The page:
Hudhayfah has said, "The Prophet of God said, 'If you make Ali my vicegerent and successor - which I do not think you will do - you will find him a perspicacious guide who will direct you toward the straight path !"

Ibn Marduyah has said that the Prophet said, "Whoever wishes that his life and death be like mine and that he enter paradise should after me love Ali and follow my household, for they are my descendants and have been created from my clay. My knowledge and understanding have been bestowed upon them. Therefore woe unto those who deny their virtues. My intercession [on the Day of Judgment] will never include them."

Affirmation of the Previous Section

Much of the argument of Shi'ism concerning the succession to the Prophet rests on the belief that during the last days of his illness the Prophet in the presence of some of his companions asked for some paper and ink so that something could be written which, if obeyed by the Muslims, would prevent them from going astray. Some of those present considered the Prophet to be too ill to be able to dictate anything and said, "The Book of God is sufficient for us." There was so much clamor raised over this matter that the Holy Prophet told those present to leave, for in the presence of a prophet there should not be any noise or clamor.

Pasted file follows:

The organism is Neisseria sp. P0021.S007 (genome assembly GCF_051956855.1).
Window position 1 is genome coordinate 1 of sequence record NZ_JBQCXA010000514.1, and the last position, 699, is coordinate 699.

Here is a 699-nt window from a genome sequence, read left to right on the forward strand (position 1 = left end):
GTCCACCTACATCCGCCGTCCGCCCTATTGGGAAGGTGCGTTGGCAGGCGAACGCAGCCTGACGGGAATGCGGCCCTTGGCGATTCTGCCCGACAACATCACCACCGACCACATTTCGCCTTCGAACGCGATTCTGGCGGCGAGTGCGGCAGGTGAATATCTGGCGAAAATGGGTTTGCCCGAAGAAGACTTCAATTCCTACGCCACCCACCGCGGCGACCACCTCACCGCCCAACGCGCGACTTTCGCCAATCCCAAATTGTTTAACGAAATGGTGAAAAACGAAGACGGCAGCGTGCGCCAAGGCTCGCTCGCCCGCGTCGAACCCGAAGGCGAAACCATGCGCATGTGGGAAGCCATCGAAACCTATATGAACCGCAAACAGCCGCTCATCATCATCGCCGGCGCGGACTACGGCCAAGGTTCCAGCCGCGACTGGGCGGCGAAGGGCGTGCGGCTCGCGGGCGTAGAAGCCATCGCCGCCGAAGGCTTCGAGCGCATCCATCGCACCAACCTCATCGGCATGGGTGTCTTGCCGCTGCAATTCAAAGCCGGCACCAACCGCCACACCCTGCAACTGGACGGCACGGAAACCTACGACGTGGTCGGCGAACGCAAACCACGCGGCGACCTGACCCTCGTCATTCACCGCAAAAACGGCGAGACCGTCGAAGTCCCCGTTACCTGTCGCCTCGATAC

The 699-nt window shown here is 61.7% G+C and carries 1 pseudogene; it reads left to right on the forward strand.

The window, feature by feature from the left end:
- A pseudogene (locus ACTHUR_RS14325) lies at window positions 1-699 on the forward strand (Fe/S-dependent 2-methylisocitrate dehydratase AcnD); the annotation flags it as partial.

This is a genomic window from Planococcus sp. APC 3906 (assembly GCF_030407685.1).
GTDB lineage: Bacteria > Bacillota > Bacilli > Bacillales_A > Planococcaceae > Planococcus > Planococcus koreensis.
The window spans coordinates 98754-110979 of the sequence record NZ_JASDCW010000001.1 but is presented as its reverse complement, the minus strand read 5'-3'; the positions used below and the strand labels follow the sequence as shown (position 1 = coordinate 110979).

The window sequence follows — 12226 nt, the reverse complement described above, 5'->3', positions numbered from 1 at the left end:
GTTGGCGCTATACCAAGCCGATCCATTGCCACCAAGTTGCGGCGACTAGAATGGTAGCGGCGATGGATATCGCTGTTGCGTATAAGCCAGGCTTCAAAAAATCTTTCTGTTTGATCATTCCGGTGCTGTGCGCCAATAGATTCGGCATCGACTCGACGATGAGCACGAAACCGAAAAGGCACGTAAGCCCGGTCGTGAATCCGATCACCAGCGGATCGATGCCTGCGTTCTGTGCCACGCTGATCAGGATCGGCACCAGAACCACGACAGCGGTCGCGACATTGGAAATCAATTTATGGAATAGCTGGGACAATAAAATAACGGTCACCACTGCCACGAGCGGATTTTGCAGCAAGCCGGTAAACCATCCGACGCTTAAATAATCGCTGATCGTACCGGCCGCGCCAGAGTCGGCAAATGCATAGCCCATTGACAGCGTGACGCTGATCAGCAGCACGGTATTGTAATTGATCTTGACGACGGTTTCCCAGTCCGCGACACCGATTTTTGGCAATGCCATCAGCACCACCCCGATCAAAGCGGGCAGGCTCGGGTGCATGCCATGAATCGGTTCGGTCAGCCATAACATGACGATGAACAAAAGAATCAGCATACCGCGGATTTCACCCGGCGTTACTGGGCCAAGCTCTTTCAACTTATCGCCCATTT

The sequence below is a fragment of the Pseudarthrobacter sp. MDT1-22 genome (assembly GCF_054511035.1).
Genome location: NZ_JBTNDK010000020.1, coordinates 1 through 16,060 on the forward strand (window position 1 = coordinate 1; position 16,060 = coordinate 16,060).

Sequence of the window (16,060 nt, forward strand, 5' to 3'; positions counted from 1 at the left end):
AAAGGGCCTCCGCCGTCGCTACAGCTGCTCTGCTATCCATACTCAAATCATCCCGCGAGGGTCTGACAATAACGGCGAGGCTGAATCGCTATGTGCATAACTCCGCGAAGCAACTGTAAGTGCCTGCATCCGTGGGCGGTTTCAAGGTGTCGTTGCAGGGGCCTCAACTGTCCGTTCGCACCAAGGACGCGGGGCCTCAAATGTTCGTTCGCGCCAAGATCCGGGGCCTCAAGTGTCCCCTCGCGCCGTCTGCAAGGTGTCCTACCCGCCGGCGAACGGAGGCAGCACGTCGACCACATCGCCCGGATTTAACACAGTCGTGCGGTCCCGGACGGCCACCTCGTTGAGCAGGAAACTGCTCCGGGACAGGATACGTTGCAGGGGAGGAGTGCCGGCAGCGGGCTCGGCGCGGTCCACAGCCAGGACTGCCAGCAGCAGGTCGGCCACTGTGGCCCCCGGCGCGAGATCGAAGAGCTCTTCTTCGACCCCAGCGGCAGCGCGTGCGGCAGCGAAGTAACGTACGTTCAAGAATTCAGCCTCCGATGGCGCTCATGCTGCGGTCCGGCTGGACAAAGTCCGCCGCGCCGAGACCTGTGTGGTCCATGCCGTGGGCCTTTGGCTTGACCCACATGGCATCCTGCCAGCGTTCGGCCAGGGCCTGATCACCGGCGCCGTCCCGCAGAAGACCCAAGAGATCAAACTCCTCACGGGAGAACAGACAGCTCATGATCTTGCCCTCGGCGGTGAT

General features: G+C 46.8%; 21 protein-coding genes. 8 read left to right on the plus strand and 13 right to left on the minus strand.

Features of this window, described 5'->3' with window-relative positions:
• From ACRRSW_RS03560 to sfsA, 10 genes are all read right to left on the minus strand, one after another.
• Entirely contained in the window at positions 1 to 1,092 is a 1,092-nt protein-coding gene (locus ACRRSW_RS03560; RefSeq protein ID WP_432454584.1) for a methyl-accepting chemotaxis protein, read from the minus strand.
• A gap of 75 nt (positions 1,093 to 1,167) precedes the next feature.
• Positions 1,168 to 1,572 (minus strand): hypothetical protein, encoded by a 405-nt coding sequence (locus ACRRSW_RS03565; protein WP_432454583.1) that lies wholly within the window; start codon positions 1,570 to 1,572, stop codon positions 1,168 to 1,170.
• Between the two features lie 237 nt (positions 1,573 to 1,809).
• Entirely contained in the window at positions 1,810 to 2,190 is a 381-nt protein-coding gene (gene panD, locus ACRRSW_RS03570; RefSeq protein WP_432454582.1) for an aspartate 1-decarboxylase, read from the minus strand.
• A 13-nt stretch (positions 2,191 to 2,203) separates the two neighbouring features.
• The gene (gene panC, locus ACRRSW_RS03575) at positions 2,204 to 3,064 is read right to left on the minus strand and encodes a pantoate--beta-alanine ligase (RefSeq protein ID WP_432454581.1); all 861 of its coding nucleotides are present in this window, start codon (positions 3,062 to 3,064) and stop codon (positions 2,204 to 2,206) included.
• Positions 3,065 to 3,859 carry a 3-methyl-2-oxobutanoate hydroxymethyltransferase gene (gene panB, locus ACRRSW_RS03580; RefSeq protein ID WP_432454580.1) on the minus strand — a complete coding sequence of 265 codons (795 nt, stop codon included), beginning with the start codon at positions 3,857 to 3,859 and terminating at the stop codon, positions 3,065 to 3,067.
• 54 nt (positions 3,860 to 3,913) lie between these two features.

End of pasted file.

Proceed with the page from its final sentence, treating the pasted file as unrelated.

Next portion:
Considering what has been said above about hadiths concerning succession and the events that followed upon the death of the Prophet, especially the fact that Ali was not consulted in the question of selecting the Prophet's successor, Shi'ites conclude that the Holy Prophet had wanted to dictate his definitive views about the person who was to succeed him but was not able to do so.